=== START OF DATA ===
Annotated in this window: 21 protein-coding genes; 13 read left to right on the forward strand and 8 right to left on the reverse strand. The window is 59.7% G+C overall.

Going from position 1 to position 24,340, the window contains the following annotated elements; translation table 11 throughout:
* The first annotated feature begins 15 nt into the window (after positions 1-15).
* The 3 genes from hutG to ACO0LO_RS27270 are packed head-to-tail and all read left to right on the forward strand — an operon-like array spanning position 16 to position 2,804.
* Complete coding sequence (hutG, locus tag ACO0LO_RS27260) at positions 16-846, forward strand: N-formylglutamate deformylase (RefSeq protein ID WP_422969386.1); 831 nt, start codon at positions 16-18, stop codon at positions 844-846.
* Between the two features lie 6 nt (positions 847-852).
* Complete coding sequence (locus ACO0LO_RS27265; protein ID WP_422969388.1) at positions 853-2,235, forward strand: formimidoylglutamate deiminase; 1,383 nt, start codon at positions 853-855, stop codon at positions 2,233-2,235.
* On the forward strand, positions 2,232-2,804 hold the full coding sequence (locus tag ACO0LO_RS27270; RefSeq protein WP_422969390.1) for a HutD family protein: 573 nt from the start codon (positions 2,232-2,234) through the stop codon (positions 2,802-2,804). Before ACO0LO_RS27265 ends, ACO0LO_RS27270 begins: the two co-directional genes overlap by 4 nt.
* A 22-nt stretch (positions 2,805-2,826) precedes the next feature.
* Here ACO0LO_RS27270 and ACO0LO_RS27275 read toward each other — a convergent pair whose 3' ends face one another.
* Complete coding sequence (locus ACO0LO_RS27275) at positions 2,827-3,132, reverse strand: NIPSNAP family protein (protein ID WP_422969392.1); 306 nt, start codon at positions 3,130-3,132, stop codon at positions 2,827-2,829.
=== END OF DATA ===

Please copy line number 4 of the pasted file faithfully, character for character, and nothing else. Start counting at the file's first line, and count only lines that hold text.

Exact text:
* The 3 genes from hutG to ACO0LO_RS27270 are packed head-to-tail and all read left to right on the forward strand — an operon-like array spanning position 16 to position 2,804.